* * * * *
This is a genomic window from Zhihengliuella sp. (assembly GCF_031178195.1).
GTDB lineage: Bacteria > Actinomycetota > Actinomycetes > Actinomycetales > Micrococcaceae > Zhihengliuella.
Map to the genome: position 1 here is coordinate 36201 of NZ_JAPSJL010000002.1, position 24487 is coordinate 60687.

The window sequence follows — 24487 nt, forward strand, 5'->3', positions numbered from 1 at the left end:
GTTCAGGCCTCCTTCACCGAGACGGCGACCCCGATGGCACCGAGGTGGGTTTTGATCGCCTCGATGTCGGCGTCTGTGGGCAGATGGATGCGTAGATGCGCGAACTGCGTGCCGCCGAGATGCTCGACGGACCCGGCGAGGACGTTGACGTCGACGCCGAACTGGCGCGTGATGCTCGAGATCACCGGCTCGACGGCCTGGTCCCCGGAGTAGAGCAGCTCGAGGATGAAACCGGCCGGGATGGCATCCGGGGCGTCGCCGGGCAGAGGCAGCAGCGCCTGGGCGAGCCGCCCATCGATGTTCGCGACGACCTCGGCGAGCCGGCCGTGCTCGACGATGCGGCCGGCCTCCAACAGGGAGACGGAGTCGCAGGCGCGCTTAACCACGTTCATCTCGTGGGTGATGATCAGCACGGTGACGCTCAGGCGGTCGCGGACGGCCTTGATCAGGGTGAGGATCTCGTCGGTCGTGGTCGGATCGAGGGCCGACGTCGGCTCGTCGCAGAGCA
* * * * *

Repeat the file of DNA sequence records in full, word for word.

This is a genomic window from Zhihengliuella sp. (assembly GCF_031178195.1).
GTDB lineage: Bacteria > Actinomycetota > Actinomycetes > Actinomycetales > Micrococcaceae > Zhihengliuella.
Map to the genome: position 1 here is coordinate 36201 of NZ_JAPSJL010000002.1, position 24487 is coordinate 60687.

The window sequence follows — 24487 nt, forward strand, 5'->3', positions numbered from 1 at the left end:
GTTCAGGCCTCCTTCACCGAGACGGCGACCCCGATGGCACCGAGGTGGGTTTTGATCGCCTCGATGTCGGCGTCTGTGGGCAGATGGATGCGTAGATGCGCGAACTGCGTGCCGCCGAGATGCTCGACGGACCCGGCGAGGACGTTGACGTCGACGCCGAACTGGCGCGTGATGCTCGAGATCACCGGCTCGACGGCCTGGTCCCCGGAGTAGAGCAGCTCGAGGATGAAACCGGCCGGGATGGCATCCGGGGCGTCGCCGGGCAGAGGCAGCAGCGCCTGGGCGAGCCGCCCATCGATGTTCGCGACGACCTCGGCGAGCCGGCCGTGCTCGACGATGCGGCCGGCCTCCAACAGGGAGACGGAGTCGCAGGCGCGCTTAACCACGTTCATCTCGTGGGTGATGATCAGCACGGTGACGCTCAGGCGGTCGCGGACGGCCTTGATCAGGGTGAGGATCTCGTCGGTCGTGGTCGGATCGAGGGCCGACGTCGGCTCGTCGCAGAGCA